Manuel Fuentes of the Official College of Pharmacists of Granada explained to Granada Hoy the drugs are different to the omeprazole capsules taken by thousands of adults. As children can’t swallow capsules, pharmacists must prepare special omeprazole syrups.

The condition faded after the children stopped taking omeprazole, according to the Spanish Ministry of Health. Parents who have a preparation for babies containing omeprazole should visit their pharmacy to check it is not from a contaminated lot. Anyone who notices excessive hair growth after using the drug should visit a doctor, they said.

On July 11, the Spanish Agency for Medicine and Health Products regulatory body released an alert relating to one batch of omeprazol, official documents show. By August 6, the body had recalled 22 lots.

Before the July recall, the health department was notified of 13 cases of the condition known as hypertrichosis. They later learned of three new cases in the southern Spanish province of Granada, prompting the second recall,El Pais reported citing health officials.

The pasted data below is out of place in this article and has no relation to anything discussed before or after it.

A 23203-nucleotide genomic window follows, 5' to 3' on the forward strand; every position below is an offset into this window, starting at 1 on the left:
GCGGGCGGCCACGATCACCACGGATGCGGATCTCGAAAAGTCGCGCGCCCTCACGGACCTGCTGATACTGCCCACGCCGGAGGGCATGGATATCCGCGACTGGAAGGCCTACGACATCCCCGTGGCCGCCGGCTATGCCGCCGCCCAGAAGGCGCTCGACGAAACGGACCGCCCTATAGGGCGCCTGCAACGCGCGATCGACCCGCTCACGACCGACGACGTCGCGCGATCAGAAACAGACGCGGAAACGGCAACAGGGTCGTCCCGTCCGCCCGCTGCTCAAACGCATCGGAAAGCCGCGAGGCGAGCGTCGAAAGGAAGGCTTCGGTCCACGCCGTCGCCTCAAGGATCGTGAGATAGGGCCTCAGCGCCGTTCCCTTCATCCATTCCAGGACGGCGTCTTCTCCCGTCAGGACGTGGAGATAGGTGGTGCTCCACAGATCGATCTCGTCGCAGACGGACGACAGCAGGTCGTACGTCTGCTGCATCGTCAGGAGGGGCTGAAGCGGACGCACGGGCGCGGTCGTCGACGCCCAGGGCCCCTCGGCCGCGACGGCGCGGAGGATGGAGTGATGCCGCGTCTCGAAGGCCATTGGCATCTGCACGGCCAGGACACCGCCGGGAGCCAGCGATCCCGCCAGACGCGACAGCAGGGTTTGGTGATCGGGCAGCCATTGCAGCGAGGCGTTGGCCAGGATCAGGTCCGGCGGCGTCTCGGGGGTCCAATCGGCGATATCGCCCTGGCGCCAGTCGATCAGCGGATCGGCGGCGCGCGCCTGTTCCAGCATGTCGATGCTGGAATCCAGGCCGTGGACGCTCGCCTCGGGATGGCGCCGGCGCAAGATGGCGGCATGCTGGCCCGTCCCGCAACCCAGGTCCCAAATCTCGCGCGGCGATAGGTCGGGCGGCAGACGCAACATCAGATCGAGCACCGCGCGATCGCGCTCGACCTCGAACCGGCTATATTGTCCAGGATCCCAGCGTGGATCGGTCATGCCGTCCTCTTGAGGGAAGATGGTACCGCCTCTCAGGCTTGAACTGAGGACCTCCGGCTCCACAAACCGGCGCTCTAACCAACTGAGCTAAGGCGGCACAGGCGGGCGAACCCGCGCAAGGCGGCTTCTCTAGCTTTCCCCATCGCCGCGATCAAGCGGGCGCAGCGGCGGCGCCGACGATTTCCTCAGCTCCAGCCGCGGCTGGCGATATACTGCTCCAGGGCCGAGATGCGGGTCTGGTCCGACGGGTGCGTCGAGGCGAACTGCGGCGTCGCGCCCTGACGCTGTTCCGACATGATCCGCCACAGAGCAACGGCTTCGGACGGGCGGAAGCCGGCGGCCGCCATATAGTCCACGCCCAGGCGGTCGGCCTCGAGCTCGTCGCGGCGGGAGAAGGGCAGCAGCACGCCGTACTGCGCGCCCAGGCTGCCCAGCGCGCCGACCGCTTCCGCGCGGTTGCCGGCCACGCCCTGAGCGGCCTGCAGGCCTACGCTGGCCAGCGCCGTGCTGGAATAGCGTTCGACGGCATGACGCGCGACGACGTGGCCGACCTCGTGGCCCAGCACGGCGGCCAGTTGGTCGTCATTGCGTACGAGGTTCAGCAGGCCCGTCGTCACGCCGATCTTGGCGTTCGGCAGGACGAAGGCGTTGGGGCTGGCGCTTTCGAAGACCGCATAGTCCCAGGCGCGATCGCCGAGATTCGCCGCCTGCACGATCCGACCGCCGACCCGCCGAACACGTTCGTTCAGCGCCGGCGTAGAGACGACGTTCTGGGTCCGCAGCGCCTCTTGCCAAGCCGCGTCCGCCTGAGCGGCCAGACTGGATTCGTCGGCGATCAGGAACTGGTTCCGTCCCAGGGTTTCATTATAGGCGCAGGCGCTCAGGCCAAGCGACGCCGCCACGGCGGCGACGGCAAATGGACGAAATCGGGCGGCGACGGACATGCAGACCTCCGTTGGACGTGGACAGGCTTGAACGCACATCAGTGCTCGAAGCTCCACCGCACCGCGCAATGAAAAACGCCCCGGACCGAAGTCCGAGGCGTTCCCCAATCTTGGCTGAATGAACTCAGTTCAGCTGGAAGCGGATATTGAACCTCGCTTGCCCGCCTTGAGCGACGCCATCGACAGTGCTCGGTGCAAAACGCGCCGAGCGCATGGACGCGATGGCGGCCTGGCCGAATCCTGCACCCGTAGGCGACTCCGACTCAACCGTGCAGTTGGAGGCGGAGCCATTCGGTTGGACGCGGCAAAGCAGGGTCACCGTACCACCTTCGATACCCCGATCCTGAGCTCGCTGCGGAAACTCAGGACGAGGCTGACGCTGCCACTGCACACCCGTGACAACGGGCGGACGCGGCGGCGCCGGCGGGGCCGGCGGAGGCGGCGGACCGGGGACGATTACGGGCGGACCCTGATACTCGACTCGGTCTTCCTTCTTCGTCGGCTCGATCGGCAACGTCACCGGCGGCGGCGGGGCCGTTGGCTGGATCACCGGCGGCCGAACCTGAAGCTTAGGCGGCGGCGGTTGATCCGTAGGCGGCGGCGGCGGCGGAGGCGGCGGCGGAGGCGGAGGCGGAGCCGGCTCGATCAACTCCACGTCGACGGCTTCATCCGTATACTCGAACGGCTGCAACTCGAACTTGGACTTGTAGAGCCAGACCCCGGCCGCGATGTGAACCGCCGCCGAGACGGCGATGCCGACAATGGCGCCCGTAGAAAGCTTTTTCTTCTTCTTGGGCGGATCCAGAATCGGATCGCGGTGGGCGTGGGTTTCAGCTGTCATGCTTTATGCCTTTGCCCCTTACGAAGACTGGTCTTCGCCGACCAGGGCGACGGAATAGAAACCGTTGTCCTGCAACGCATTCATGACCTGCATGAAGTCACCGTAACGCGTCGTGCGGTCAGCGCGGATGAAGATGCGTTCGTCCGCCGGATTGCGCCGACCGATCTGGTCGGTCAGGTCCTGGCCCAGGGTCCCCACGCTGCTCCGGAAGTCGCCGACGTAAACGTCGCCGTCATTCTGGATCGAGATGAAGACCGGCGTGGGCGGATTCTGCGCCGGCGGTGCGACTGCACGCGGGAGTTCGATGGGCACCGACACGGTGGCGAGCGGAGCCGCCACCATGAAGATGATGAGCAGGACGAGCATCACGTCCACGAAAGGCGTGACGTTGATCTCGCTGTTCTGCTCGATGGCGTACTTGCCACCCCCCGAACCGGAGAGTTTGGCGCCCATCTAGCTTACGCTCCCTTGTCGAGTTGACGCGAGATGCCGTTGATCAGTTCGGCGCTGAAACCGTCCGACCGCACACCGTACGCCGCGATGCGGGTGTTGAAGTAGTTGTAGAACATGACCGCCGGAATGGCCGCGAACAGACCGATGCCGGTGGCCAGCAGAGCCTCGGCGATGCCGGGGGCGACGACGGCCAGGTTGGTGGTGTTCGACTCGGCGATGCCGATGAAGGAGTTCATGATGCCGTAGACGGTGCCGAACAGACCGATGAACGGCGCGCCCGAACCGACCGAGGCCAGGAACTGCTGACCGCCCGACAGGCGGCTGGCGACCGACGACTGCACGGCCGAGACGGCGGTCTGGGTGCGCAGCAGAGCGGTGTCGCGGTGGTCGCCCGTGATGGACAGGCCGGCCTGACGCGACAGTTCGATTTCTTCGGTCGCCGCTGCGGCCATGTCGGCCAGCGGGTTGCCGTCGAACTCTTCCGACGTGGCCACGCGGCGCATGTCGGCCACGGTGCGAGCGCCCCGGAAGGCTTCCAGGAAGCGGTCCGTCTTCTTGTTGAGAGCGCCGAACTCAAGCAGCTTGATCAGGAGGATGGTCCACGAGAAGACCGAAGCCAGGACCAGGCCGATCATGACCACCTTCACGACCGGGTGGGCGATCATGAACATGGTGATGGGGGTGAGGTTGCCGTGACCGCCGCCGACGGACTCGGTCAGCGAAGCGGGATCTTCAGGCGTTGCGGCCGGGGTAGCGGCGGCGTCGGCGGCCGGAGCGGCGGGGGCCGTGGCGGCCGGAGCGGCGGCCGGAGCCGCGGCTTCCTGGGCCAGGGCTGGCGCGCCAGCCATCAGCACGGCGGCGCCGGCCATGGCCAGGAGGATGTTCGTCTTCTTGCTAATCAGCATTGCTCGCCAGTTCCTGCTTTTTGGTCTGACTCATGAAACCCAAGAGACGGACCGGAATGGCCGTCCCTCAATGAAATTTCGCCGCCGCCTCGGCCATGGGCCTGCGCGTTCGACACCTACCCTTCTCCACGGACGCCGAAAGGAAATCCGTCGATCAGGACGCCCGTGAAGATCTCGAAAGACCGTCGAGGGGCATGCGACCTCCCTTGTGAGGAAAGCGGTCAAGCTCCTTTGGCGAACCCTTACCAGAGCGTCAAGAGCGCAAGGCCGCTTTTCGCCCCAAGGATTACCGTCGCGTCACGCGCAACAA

The Spanish pharmaceutical firm Farma-Quimica Sur distributed the 22 batches of the drug, and imported the active ingredient from Indian firm Smilax Laboratories Limited, documents show.Farma-Quimica Sur and Smilax Laboratories Limited did not immediately respond to a request for comment from Newsweek.

Health officials toldGranada Hoy the product was contaminated in Asia. Officials stopped Farma-Química Sur from manufacturing, importing, or distributing drugs in July.